A group of dedicated local residents has done a stellar job of sprucing up the Burlington Northern Santa Fe depot in east Lawrence and making the case for preserving the 1950s-era structure. However, from a practical standpoint, their efforts hit a major stumbling block last week when city staff and commissioners decided it would be impractical to turn the depot into a hub for the city’s bus system.
Using the depot as a transit hub would have given the city a valid reason for taking ownership of the building, the first step in seeking outside funds to improve the building. For a number of reasons, the transit hub turned out to be unworkable. Transit officials said the site wasn’t really big enough to handle the city’s large buses, and BNSF wasn’t willing to give up enough office space in the depot to accommodate the city’s transit offices.
So, it’s back to the drawing board for members of the local preservation group, Depot Redux. Carey Maynard-Moody, the leader of that group, urged the city to “get creative and smart” and not give up on efforts to preserve the building.
It’s fine for city officials to be creative in their efforts on the depot’s behalf, but, as noted, they also need to be smart. The city really can’t afford to take over the building unless it can identify some productive use for it. The only purpose the depot currently serves is as a lobby and waiting area for passengers getting on and off Amtrak’s Southwest Chief early in the morning and late at night. Unless the city finds a use that justifies expanded hours and staffing for the building, it’s hard to see how it can justify taking it over. One report estimates the building needs about $400,000 in renovations. Even if there is a possibility of attracting grant money for some of that cost, the city can’t afford to take on that responsibility — as well as long-term maintenance duties — for a structure for which it really doesn’t have a use.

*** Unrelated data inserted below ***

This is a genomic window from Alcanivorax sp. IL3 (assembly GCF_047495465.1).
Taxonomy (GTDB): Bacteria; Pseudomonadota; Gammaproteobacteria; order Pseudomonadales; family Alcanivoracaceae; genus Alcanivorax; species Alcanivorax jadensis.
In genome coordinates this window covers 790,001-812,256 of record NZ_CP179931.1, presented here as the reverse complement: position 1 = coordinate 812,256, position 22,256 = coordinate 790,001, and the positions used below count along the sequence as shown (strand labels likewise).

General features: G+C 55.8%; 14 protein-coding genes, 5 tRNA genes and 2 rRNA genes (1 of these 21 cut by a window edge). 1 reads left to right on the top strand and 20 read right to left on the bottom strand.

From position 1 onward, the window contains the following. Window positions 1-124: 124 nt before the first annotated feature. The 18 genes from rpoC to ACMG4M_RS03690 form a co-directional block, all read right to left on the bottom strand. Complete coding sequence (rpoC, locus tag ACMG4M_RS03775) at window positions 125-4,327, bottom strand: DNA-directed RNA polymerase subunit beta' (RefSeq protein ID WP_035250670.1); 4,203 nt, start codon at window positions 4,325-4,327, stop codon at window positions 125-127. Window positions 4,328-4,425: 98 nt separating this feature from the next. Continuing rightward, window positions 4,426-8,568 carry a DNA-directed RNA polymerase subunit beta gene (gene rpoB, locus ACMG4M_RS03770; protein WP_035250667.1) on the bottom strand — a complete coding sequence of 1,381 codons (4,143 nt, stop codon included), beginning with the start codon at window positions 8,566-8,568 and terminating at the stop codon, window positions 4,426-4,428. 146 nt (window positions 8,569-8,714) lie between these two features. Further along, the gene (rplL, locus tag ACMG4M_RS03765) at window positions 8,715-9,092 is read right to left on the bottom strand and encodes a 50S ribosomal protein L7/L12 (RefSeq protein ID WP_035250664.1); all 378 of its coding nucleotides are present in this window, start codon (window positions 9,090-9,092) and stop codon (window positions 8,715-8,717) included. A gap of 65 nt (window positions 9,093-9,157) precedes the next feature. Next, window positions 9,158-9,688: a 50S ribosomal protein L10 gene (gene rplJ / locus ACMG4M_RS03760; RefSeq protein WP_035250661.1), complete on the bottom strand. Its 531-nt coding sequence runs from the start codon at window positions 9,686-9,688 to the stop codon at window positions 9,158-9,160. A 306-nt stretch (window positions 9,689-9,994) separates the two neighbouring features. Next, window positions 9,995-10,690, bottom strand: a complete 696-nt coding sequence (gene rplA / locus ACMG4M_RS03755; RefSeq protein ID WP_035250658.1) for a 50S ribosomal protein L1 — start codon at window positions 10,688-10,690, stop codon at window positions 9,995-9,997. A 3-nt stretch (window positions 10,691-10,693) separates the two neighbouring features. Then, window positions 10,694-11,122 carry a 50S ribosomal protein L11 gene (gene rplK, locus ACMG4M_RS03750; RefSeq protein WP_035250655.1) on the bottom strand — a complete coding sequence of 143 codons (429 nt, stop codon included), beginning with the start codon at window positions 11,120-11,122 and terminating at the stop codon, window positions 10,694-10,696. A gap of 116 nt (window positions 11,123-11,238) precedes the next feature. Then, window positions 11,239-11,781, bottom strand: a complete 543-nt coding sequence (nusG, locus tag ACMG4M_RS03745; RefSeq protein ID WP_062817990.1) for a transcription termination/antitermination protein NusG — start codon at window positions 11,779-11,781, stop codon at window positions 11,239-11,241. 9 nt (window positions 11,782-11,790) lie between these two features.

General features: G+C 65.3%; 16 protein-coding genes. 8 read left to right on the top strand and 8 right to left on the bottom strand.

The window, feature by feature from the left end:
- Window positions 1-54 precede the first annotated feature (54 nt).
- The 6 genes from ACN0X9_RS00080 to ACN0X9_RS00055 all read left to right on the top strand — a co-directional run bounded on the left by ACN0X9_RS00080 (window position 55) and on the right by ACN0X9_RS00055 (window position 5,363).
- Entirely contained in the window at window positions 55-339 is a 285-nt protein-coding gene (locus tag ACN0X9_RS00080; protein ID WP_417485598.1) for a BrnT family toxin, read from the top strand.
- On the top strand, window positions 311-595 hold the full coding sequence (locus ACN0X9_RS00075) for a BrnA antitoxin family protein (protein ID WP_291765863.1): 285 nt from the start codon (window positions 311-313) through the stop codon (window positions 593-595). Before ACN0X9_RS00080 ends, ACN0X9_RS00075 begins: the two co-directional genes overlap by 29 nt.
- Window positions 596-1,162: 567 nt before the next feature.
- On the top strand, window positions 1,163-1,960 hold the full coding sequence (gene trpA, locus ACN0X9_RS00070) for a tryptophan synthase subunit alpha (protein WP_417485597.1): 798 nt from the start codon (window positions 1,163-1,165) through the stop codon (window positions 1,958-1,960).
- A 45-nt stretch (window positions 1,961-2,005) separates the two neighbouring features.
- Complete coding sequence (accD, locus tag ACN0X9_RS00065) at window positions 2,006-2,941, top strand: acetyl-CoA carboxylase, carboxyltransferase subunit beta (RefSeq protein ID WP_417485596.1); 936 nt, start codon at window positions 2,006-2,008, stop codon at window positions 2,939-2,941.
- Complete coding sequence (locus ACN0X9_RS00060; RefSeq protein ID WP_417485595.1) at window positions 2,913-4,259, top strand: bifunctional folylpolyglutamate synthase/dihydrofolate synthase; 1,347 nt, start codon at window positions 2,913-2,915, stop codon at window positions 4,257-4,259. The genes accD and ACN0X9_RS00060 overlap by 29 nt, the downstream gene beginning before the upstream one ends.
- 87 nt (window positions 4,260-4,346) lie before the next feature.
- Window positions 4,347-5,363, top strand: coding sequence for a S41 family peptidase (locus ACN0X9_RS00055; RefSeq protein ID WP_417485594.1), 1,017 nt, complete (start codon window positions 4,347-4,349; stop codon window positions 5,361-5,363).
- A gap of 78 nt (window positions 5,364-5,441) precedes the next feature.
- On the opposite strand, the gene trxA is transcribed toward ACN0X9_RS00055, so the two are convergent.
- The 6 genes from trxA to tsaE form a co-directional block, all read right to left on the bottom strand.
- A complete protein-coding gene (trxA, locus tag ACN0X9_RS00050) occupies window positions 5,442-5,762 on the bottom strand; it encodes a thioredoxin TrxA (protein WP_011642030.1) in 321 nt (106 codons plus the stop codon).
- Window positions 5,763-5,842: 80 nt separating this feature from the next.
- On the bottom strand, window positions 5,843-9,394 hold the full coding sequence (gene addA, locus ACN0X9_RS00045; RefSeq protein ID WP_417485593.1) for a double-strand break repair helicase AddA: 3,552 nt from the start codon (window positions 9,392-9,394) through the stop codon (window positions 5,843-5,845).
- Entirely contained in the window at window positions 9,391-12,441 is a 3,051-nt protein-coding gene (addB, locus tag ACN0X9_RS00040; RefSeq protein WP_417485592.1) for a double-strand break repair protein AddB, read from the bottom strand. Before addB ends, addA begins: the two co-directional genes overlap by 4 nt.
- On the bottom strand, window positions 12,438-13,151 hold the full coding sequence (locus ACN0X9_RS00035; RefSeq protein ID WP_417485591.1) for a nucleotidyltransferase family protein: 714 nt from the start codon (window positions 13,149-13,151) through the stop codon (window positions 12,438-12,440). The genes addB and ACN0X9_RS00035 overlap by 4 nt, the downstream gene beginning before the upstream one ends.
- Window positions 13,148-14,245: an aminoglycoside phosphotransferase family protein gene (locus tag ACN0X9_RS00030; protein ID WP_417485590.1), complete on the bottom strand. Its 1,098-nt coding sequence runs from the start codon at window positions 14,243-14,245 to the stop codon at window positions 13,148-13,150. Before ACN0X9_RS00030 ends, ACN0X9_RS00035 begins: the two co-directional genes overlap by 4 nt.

It’s easy to see why the BNSF would be willing to basically donate the depot if the city would accept responsibility for the building while allowing the railroad to continue to use it for its own operations, but that isn’t a great deal for the city. We hope the city and Depot Redux will continue to seek a way to preserve and use this notable structure, but until they do, the city can’t afford to accept ownership of the building.